Mikey Dread - Dread at the ControlsWith his wife and family by his side, the legendary reggae Renaissance man Mikey Dread passed away on Saturday, March 15th after battling with a brain tumor. His death wasn’t a complete shock since his family and his record label, Dread at the Controls, had issued a press release last October, one that spoke of his positive attitude and valiant struggle against this disease. “Positive” was a word often associated with Mikey, but in this case you can attribute a great deal of his hope to the birth of his son on the 12th of that month. Often, in cases like this, friends and family will contribute thoughts and memories to some type of time capsule, one that the now five-month old Zylen Jahlight could explore when he’s older in order to know his father better. No doubt Zylen will be showered with adoring words of praise and regard for a man who was able to communicate his love of reggae, justice, and humanity in such a way that it became infectious.



Born Michael Campbell in Port Antonio, Jamaica, Mikey made the quick ascent from board-op to DJ while working at the Jamaica Broadcasting Corporation in the late ‘70s. It was there he first presented his Dread at the Controls radio show, becoming a top radio personality in Jamaica and recording #1 singles like “Barber Saloon” in his spare time. In the midst of it all he took the much lower profile gig of audio engineer at the Treasure Isle Recording Studio just to get closer to the music. As amiable as Mikey you could be, you still couldn’t check him with no lightweight stuff and when the programmers at the JBC complained about his rootsy, deep choices, he was out he door and off to Europe with a crate full of sweet rebel music.

Mikey Dread - "Barber Saloon"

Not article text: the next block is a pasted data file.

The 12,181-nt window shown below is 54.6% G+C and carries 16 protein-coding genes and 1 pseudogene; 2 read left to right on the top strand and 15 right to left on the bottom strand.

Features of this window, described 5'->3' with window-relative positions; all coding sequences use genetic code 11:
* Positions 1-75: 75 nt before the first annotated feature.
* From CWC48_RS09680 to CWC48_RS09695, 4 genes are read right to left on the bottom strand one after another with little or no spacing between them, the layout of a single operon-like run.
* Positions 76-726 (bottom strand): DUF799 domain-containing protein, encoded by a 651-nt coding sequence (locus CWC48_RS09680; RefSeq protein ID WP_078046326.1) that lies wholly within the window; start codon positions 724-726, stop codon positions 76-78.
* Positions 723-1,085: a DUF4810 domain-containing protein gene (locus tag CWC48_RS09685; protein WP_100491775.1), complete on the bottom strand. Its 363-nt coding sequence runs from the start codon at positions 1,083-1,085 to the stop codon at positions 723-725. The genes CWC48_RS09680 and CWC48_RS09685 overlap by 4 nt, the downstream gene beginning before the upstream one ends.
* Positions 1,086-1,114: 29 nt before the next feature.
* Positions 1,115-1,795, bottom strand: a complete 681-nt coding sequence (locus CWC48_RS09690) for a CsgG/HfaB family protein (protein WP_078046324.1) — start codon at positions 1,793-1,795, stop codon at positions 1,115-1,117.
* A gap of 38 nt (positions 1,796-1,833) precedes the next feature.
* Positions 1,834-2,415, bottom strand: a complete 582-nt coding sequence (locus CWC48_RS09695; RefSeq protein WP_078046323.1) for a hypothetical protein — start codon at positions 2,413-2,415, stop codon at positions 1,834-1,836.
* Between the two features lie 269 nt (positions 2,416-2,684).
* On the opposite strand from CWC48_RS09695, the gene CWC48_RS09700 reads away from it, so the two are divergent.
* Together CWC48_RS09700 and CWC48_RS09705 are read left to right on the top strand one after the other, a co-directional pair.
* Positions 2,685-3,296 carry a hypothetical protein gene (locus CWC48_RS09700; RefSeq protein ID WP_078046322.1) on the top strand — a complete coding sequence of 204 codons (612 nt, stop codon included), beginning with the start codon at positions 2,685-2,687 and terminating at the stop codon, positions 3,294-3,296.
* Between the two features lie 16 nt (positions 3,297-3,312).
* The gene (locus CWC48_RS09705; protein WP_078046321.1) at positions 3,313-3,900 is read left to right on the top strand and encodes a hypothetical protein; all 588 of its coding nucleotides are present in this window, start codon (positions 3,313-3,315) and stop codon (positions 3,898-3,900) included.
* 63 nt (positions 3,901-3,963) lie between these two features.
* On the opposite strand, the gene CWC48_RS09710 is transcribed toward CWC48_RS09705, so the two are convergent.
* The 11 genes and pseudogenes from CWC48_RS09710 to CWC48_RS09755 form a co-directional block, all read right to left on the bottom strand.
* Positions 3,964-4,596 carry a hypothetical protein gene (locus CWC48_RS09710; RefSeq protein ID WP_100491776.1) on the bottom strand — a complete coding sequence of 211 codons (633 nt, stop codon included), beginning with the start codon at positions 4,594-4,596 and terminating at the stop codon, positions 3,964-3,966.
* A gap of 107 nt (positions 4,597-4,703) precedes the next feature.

Mikey Dread - "Break Down the Walls"

Within a year of landing he had graduated from the National Broadcasting School in London, England and had given the Clash their highest charting single to date when he produced their 1980 single “Bankrobber”. From there it was a steady stream of influential broadcasting gigs, – including host of BBC Television’s revered, six-part reggae documentary Deep Roots – and a new album – always worth hearing -- about once a year. He hosted live events across the Caribbean, Europe, and America and collaborated with a long list of artists, mostly reggae-based but with the occasional surprise like Guns 'N' Roses’ Izzy Stradlin. The constant was how his uplifting spirit impressed everyone who worked with Mikey, along with those who heard his music and/or radio show. Mikey even contacted AllMusic once to fix some of his credits and he was cordial, friendly, and appreciative, the kind of guy for whom you don’t mind going that extra mile.

The Clash - "Bankrobber"
The Clash - "One More Time"

As of late he had been working on a documentary concerning the Maroon population found in Jamaica and had welcomed the Internet age with open arms, podcasting new Dread at the Controls shows from his impressive website and even offering this amazing flash game where the user can put dread under their own control. The game is amusing and simple – pull a record out of the box, thrown it on the turntable, then drop dub sound effects on top -- but it represents how deceptive the seemingly frivolous Mikey could be. Play the game for a bit and it becomes apparent that reggae – the genre where “all the songs sound the same” -- is really about feel, groove, and the details. Artists unaware of this fall flat while those who recognize the challenges of this thinner spectrum have a much better chance. Mikey may be “the guy who makes those funny noises” during Clash songs, but his work with the band, along with his radio show, led so many people to reggae he just might take second place behind Bob Marley as far as advocacy. Besides Damian Marley and maybe Shaggy, it’s hard to imagine anyone working the ambassador angle as well as Mikey did. Zylen, your father brought so many people to a deeper appreciation of Jamaican music. While they’ll never feel his loss as deeply as you will, you won’t have to look far to find someone touched by his spirit. Jah Bless.

Mikey Dread - "Roots and Culture"
Mikey Dread - "Positive Reality"